The 19th and early 20th centuries were the period when the field of archaeology really started to develop into the discipline we know today. It is no coincidence that this was also a time when many museums and institutes began to create collections of antiquities (and replicas) from across Europe, and to develop their understanding of the continent’s past through comparison of these objects. But changes in the second half of the 20th century led many of these comparative ‘Ancient Europe’ collections to be disbanded in favour of exhibits focusing on local or national history.
This short book draws on a workshop held in 2018 in connection with a project at the Rijksmuseum van Oudheden in Leiden, looking at its own forgotten ‘Ancient Europe’ collection, which was dispersed in the 1950s. The workshop brought together museums and institutes from across Europe to examine their old ‘Ancient Europe’ collections and the networks involved in their creation. The result is an engaging and well-illustrated publication that offers a fascinating insight into what these early collections can reveal about both the past and our understanding of it. These discussions are particularly relevant at the current point in time, when questions about identity and interpretations of the past are at the forefront of the discipline.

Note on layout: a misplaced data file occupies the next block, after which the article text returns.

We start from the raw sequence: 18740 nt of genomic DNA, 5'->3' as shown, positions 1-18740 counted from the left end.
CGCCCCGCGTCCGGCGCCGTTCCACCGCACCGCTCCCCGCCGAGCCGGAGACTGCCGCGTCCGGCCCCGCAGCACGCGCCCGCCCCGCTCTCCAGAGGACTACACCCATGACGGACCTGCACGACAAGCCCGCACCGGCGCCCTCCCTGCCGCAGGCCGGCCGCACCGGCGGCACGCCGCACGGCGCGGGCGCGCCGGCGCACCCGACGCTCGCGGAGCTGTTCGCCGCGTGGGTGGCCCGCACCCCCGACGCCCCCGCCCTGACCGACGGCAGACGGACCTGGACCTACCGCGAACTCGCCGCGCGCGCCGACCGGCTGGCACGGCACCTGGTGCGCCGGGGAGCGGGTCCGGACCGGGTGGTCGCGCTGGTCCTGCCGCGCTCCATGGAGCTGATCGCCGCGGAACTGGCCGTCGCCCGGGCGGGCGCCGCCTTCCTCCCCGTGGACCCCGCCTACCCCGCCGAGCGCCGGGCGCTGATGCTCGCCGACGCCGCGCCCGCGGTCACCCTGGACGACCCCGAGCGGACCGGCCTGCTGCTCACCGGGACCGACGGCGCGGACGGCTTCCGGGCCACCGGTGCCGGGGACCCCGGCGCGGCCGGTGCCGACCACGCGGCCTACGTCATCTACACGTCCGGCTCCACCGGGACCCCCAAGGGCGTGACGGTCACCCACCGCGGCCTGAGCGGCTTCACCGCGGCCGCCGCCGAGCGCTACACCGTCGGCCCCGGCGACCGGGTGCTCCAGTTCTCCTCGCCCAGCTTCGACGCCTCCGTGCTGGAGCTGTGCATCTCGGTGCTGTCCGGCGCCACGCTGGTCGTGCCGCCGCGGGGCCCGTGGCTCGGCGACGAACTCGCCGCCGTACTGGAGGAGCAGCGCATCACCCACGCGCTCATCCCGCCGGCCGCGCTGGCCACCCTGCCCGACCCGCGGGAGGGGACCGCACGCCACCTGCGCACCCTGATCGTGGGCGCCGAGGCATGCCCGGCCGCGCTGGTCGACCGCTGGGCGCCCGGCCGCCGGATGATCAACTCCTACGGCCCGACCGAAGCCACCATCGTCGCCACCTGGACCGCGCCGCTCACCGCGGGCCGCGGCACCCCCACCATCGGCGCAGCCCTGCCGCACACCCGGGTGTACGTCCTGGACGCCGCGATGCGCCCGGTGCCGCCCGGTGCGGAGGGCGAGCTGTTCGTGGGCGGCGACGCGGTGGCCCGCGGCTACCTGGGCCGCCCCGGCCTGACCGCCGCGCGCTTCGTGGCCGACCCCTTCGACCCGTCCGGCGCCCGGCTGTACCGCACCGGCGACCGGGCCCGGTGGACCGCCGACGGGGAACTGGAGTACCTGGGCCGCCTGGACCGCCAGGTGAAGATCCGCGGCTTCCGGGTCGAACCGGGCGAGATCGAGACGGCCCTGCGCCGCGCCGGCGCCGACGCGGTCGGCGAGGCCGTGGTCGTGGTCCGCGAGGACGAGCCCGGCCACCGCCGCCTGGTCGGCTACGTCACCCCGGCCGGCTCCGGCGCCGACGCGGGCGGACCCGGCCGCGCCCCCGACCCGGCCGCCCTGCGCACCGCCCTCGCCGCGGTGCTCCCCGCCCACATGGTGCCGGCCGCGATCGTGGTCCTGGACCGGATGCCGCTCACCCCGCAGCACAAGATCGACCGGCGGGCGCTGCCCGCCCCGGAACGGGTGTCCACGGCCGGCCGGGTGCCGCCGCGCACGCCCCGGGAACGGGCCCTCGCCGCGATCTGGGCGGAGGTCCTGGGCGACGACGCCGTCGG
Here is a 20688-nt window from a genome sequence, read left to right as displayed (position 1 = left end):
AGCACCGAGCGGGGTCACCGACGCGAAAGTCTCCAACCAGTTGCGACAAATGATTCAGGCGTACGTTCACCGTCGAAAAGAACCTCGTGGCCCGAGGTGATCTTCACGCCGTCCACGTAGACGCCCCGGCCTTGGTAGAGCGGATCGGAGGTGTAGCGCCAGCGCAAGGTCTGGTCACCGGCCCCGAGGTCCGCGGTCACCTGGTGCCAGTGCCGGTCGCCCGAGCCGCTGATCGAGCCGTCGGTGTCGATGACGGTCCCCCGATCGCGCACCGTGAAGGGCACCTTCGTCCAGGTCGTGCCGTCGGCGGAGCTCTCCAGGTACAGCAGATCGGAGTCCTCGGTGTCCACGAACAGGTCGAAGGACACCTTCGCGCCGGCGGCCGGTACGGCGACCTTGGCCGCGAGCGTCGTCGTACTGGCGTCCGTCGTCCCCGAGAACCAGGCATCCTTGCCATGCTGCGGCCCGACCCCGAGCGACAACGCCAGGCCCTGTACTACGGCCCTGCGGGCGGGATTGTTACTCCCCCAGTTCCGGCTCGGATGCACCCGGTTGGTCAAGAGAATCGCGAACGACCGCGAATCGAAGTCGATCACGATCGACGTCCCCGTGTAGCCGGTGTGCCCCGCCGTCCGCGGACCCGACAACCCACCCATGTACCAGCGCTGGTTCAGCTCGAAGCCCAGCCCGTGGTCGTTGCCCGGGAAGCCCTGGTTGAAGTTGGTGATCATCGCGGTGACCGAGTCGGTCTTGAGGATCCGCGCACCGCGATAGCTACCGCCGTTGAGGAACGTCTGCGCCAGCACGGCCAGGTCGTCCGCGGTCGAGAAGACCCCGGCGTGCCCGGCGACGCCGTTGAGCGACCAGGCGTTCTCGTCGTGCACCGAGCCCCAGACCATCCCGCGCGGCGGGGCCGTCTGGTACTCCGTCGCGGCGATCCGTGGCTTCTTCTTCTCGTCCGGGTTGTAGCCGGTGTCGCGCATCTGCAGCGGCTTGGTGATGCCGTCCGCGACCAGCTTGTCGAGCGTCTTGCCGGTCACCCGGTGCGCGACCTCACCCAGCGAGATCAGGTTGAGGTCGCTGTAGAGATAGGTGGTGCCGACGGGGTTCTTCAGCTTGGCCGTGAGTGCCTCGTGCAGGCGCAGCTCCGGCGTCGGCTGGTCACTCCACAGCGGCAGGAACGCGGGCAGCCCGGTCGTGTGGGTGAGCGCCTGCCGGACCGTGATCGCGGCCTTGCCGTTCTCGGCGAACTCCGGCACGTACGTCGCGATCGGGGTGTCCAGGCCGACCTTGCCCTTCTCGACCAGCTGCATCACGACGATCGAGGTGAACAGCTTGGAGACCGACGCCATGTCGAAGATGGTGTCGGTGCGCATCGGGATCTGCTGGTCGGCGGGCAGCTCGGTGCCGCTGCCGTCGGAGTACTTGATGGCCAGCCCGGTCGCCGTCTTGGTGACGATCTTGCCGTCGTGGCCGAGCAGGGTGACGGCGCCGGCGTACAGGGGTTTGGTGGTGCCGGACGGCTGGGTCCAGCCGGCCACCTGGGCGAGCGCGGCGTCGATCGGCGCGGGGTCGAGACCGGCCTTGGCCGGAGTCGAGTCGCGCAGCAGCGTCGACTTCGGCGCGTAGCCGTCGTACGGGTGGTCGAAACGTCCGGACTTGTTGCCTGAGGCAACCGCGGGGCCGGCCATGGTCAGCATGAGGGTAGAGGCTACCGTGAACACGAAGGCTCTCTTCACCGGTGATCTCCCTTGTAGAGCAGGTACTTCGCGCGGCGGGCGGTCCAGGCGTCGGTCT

Collecting Ancient Europe: national museums and the search for European antiquities in the 19th-early 20th century Luc W S W Amkreutz (ed.) Sidestone Press, £35 ISBN 978-9088909351